Hardegen said he was astonished that he met almost no opposition from the Navy or Coast Guard. The military was unprepared for the U-boat invasion and slow to respond, leaving the East Coast wide open. “I was very surprised,” he said, then 78. “There was no defense on the coast of the United States ... No blackouts, no dimming, nothing.”

For seven months, until the U.S. began to drive out the U-boats, the waters around Cape Hatteras became a shooting gallery. The area was so dangerous and deadly that sailors dubbed it “Torpedo Junction,” a play on the popular 1939 song, “Tuxedo Junction.”

Residents of Ocracoke Island got a front-row seat to the growing disaster. They heard loud explosions at night, saw orange fireballs and smoke from burning ships and came upon bodies of sailors and debris on their beaches. When the tanker Dixie Arrow was torpedoed on March 26, 1942 near Ocracoke, 4 million gallons of crude oil caught fire, according to the 1989 book, “Torpedo Junction,” by Homer H. Hickam Jr.

The expedition’s survey of the shipwrecks began in 2008. That year, researchers photographed sunken subs U-85, U-701 and U-352, the last of which rests in 115 feet of water south of Morehead City.

In 1992, Morehead City hosted eight surviving U-352 crew members who paid homage to their entombed shipmates. The elderly Germans went on a dive boat to the sub’s site, where divers placed a wreath on the conning tower. At the same time 30 miles away, a Coast Guard cutter laid a wreath off Cape Lookout to memorialize Americans and others who lost their lives.

In 2009, researchers documented two U-boat victims, the Bedfordshire, sunk March 11, 1942, and YP 389, a Navy patrol boat sunk June 19, 1942. The Bedfordshire was one of 24 sub-chasing ships Britain sent over. Four dead Bedfordshire crewmen who washed ashore on Ocracoke Island lie in the British Cemetery where the Union Jack flutters above their graves.

The hunt continues

During 2011 and this year, the expedition team has been searching for the Bluefields and U-576 from the Battle of Convoy KS-520. To locate them, researchers aboard an 85-foot-long NOAA ship use a self-guided submersible vehicle to make sonar sweeps of the ocean floor. Hoyt said they won’t know whether they’ve found the wrecks until data have been analyzed. The team on Friday wound up this summer’s work at sea.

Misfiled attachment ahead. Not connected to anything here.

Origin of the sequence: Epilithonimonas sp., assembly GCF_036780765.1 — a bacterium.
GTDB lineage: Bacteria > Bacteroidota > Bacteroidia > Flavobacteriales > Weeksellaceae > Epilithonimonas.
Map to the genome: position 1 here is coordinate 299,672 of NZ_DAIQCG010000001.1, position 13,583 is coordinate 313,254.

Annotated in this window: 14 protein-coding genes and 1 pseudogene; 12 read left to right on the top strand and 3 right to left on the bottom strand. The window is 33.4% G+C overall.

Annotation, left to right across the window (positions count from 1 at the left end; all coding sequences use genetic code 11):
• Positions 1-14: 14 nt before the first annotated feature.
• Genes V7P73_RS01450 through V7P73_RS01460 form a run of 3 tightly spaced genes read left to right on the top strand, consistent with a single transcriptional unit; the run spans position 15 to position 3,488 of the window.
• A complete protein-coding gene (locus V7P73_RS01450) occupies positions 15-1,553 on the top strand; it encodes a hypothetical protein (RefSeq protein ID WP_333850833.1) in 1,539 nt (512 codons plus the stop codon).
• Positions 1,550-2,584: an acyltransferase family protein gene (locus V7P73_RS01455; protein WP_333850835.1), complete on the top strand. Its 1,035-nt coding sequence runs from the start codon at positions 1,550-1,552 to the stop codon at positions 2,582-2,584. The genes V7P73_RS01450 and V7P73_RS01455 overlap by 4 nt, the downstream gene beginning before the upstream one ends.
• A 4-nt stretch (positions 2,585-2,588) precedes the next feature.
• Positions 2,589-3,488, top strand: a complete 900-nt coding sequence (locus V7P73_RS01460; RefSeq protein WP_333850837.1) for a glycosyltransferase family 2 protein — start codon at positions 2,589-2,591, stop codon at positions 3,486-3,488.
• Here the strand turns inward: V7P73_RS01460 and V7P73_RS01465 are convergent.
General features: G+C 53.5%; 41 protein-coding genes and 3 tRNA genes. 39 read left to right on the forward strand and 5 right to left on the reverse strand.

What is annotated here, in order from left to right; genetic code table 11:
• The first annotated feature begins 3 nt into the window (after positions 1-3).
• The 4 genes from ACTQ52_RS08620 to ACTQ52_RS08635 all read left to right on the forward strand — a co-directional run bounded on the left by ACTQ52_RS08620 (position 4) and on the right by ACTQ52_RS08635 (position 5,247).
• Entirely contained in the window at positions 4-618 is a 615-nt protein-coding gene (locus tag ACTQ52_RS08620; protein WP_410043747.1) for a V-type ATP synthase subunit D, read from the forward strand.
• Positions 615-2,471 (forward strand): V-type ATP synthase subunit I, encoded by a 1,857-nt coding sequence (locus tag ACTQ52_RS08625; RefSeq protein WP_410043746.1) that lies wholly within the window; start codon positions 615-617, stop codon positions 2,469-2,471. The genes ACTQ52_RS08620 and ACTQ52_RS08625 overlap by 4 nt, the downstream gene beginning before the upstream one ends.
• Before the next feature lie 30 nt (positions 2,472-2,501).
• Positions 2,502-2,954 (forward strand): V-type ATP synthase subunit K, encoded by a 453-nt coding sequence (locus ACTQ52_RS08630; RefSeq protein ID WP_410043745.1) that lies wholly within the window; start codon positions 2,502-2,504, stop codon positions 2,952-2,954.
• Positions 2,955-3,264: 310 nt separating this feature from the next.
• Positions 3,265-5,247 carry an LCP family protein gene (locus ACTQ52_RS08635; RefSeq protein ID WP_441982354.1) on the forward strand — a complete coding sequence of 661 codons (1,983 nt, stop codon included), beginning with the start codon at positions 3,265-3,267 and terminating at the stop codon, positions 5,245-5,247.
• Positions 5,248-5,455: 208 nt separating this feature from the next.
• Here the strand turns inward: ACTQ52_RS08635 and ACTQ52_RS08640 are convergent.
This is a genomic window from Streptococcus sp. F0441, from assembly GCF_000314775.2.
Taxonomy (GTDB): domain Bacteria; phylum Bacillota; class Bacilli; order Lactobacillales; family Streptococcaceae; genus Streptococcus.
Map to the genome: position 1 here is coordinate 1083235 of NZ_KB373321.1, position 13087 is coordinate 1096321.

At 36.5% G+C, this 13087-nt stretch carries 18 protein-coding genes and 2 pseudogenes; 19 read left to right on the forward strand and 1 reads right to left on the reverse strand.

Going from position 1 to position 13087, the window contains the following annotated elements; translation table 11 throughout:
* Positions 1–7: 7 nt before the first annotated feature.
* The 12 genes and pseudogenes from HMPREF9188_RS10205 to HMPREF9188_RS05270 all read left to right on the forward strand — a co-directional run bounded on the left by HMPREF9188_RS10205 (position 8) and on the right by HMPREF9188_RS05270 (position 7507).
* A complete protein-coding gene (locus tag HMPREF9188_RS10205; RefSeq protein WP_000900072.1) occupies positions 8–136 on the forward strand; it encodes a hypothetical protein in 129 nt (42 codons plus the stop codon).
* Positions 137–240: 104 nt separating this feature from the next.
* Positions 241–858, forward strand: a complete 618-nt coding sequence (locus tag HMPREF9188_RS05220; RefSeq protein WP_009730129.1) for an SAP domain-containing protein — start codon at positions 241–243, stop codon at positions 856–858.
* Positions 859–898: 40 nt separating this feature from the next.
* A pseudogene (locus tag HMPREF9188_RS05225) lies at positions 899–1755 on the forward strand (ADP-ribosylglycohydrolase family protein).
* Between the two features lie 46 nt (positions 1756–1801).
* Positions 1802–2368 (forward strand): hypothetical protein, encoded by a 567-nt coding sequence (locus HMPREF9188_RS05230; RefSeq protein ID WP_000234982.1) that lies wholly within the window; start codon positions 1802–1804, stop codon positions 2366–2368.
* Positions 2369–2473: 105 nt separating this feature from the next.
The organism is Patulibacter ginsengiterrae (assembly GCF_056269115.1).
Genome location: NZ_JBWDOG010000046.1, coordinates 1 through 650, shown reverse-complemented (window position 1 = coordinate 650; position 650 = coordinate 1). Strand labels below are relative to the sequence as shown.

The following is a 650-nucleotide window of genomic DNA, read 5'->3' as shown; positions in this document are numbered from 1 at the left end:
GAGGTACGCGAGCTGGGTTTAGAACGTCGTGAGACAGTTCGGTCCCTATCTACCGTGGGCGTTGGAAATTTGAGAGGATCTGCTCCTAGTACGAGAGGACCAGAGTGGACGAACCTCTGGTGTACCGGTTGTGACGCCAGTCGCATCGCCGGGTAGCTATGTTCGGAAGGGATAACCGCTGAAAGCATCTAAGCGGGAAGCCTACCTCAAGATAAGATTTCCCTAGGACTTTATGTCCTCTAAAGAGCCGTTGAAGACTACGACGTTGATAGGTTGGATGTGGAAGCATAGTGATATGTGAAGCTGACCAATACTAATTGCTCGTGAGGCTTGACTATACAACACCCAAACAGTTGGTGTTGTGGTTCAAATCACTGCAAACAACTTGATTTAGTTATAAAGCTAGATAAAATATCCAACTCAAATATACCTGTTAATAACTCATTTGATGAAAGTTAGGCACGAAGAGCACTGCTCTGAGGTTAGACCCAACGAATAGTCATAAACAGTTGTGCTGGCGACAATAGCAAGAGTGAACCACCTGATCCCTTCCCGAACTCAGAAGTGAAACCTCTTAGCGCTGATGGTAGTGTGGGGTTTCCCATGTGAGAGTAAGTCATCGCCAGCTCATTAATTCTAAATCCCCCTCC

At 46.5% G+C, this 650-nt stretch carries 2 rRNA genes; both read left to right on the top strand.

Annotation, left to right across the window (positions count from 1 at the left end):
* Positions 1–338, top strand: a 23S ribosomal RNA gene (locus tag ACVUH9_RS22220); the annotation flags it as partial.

(Overall, in the first six months of 1942, German subs sank 397 ships and with the loss of nearly 5,000 lives in U.S.-protected waters along the East and Gulf coasts and through the Caribbean to Panama, historian Michael Gannon wrote in his 1990 book, “Operation Drumbeat.”)

So far, 27 N.C. shipwrecks have been documented by Hoyt, 30, and his team. Most have been known to scuba divers. Research divers filmed those marine-life-encrusted wrecks in 300 feet or water or less with 3-D cameras.

Hoyt said the divers explore the exterior of the ships but typically don’t enter them because they’re deemed war graves – and because they’re unsafe.

Modern imagery has resurrected parts of the battlefield. Photomosaics and videos can be seen at the Graveyard of the Atlantic Museum in Hatteras and the N.C. Aquarium on Roanoke Island at Manteo as well as at

Monitor sanctuary research coordinator Lauren Heesemann, in Manteo, said NOAA is creating a web-based “Outer Banks Maritime Heritage Trail” consisting of 10 videos, three of which pertain to the Battle of the Atlantic. By fall, she said, tourists can download the narrated videos into a smart phone and, as they drive beside the ocean from Nags Head to Hatteras, watch the video nearest its coastal location.